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Dossier: Iraq leads criticism

Iraq has denied that it has nuclear, biological or chemical weapons
Iraq has denied that it has nuclear, biological or chemical weapons

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Has the UK's dossier strengthened the case against Saddam Hussein?


LONDON, England -- Iraq has dismissed a 50-page dossier published by the British government on Tuesday.

The report alleges that Iraq has "military plans" for chemical and biological weapons, and says the past 11 years show "a history of U.N. will flouted, lies told by Saddam ... obstruction, defiance, and denial." (Full story)

Iraq -- which maintains it does not have nuclear, biological or chemical weapons -- said the information in the dossier was untrue.

Lt. Gen. Amir Sadi, an adviser to Saddam, said: "His (Blair's) allegations are long, his evidence is short.

"His evidence is a hotchpotch of half truths, lies, short-sighted and naive allegations which will not hold after a brief investigation by competent experts.

"We advise Mr. Blair to hand over his document ... for proper assessment and soon enough the truth will come out."

Iraqi Culture Minister Hamed Yousif Hummadi said: "Blair is acting as part of the Zionist (Israeli) camaign against Iraq and all his claims are baseless."

While Prime Minister Tony Blair explained the details of the long-awaited dossier to a special session of the Parliament, in London, some of his Labour Party colleagues spoke out against war on Iraq and the evidence in the dossier.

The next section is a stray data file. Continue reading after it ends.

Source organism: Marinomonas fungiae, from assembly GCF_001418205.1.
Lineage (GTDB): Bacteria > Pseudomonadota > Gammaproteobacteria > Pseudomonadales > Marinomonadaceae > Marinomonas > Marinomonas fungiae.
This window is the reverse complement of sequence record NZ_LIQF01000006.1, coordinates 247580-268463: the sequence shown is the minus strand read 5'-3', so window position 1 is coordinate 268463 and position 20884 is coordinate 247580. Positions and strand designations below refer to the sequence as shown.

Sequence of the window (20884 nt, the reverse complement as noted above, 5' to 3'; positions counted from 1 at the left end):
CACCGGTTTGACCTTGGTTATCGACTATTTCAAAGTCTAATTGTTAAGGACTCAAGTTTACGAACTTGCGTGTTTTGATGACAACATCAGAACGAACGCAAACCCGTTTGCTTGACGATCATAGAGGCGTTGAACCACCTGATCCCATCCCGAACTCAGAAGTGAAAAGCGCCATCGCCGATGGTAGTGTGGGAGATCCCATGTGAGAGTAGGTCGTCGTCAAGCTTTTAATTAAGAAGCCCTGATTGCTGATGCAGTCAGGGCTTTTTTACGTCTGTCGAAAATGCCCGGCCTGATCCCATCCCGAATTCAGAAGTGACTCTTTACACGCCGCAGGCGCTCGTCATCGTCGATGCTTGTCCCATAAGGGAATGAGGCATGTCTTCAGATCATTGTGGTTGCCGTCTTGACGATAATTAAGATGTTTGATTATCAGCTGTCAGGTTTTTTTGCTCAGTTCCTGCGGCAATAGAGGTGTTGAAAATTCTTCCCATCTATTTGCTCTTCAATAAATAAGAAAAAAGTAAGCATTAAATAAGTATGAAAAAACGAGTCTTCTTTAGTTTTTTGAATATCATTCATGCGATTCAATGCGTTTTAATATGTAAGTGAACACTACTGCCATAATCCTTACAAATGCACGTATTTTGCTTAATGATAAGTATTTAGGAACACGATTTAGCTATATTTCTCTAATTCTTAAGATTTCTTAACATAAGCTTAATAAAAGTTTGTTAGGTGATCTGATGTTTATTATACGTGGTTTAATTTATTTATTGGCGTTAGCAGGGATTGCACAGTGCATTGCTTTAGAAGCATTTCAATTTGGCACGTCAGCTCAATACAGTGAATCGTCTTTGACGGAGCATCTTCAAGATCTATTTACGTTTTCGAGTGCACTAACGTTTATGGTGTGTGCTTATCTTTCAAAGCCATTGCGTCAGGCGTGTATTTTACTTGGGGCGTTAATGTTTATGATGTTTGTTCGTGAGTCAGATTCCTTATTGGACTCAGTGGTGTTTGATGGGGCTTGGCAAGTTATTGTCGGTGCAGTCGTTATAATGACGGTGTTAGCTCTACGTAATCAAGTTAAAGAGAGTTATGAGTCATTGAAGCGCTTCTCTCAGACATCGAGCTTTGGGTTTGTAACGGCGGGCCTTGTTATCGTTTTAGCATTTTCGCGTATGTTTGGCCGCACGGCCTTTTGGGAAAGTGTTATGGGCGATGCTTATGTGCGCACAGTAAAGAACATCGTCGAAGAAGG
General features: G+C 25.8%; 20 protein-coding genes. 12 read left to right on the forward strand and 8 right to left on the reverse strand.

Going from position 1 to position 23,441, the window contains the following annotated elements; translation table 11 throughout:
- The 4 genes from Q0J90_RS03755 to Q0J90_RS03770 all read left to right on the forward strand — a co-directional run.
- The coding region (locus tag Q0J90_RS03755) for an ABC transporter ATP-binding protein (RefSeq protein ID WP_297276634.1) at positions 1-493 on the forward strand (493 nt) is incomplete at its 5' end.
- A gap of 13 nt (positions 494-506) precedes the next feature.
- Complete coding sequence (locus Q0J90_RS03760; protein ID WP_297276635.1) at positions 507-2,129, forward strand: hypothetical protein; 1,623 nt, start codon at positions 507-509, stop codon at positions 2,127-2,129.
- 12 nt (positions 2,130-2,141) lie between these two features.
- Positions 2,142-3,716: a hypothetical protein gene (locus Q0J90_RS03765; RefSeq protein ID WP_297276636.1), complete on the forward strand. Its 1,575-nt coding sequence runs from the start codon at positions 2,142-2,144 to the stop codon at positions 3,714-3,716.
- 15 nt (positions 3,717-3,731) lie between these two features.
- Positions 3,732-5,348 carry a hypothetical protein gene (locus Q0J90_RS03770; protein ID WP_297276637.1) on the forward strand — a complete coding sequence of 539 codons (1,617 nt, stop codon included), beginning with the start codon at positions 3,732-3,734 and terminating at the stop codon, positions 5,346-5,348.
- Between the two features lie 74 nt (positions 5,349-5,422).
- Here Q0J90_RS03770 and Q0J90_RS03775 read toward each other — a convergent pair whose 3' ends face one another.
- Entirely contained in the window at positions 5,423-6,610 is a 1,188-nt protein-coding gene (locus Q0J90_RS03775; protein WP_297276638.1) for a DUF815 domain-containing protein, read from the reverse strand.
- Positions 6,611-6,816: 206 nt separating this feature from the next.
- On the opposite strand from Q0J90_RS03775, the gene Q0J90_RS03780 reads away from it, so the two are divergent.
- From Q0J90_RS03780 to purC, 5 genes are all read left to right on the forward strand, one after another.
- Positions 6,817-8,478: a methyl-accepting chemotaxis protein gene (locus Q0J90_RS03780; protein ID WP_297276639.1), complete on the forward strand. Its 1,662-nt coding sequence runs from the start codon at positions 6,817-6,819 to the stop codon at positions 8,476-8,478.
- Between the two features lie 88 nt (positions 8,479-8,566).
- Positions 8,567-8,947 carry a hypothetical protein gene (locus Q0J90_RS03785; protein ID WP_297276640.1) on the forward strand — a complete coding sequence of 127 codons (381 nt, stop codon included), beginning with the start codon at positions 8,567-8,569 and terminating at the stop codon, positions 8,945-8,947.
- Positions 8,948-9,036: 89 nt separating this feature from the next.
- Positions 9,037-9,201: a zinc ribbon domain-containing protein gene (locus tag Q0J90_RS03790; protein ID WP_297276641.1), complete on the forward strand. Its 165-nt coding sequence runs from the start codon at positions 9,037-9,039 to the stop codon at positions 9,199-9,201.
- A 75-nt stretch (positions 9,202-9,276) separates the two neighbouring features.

Up to 150 MPs have signed a House of Commons motion opposing military action.

Backbench MPs from the "Labour Against the War" pressure group said the dossier was a "flimsy" document containing little new evidence.

The group's chairman, Alan Simpson MP, who has circulated colleagues with his own dossier making the case against war, said: "I am relieved that we now have a document in front of us, rather than a series of rumours and speculation.

"But as you go through it, it is hard to find anything new. It increasingly looks, under scrutiny, like a fight looking for a pretext. There is precious little in here that would make the case for a war."

Liberal Democrat leader Charles Kennedy said the report demonstrated the importance of getting U.N. weapons inspectors back into Iraq.

Conservative leader Iain Duncan Smith said Saddam had been willing "to terrorize and starve his own people to continue his weapons programme.

"Those who refuse to contemplate military action at any price must ask themselves: How are we to force Saddam to comply with U.N. resolutions that he has flouted for a decade?"

British anti-war Labour parliamentarian George Galloway, who has travelled several times to Baghdad in recent weeks in a bid to stave off war, dismissed Blair's dossier as "pulp fiction."

"Nothing that will persuade people who haven't already been persuaded of the need to plunge over a cliff in the Middle East, when there's already enough bloodshed there already."

Major Charles Heyman, editor of Jane's World Armies, said: "It does not produce any convincing evidence, or any killer fact that says that Saddam Hussein has to be taken out straight away.

"What it does do is produce very convincing evidence that the weapons inspectors have to be pushed back into Iraq very quickly."

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